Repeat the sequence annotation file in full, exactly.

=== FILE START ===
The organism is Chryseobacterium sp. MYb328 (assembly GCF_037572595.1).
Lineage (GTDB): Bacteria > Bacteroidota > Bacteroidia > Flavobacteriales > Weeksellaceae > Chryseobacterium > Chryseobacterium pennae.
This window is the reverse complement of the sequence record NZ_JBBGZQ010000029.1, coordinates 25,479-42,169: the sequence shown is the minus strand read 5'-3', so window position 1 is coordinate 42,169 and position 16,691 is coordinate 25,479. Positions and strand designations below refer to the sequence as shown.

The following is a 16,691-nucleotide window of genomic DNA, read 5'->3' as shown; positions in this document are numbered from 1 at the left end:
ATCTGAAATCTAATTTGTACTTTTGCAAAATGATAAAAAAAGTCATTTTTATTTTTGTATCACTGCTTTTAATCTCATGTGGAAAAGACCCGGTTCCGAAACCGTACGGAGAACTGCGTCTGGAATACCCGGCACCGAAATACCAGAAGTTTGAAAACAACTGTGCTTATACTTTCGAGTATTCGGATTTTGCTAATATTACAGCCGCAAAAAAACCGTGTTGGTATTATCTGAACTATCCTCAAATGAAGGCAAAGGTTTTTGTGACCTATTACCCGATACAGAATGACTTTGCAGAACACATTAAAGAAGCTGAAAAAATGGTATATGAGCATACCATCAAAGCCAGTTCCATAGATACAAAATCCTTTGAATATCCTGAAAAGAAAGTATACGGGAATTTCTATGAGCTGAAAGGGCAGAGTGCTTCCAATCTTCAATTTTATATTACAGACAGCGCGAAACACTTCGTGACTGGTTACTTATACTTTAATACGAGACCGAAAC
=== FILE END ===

The organism is Chryseobacterium sp. MYb328 (assembly GCF_037572595.1).
Lineage (GTDB): Bacteria > Bacteroidota > Bacteroidia > Flavobacteriales > Weeksellaceae > Chryseobacterium > Chryseobacterium pennae.
This window is the reverse complement of the sequence record NZ_JBBGZQ010000029.1, coordinates 25,479-42,169: the sequence shown is the minus strand read 5'-3', so window position 1 is coordinate 42,169 and position 16,691 is coordinate 25,479. Positions and strand designations below refer to the sequence as shown.

The following is a 16,691-nucleotide window of genomic DNA, read 5'->3' as shown; positions in this document are numbered from 1 at the left end:
ATCTGAAATCTAATTTGTACTTTTGCAAAATGATAAAAAAAGTCATTTTTATTTTTGTATCACTGCTTTTAATCTCATGTGGAAAAGACCCGGTTCCGAAACCGTACGGAGAACTGCGTCTGGAATACCCGGCACCGAAATACCAGAAGTTTGAAAACAACTGTGCTTATACTTTCGAGTATTCGGATTTTGCTAATATTACAGCCGCAAAAAAACCGTGTTGGTATTATCTGAACTATCCTCAAATGAAGGCAAAGGTTTTTGTGACCTATTACCCGATACAGAATGACTTTGCAGAACACATTAAAGAAGCTGAAAAAATGGTATATGAGCATACCATCAAAGCCAGTTCCATAGATACAAAATCCTTTGAATATCCTGAAAAGAAAGTATACGGGAATTTCTATGAGCTGAAAGGGCAGAGTGCTTCCAATCTTCAATTTTATATTACAGACAGCGCGAAACACTTCGTGACTGGTTACTTATACTTTAATACGAGACCGAAAC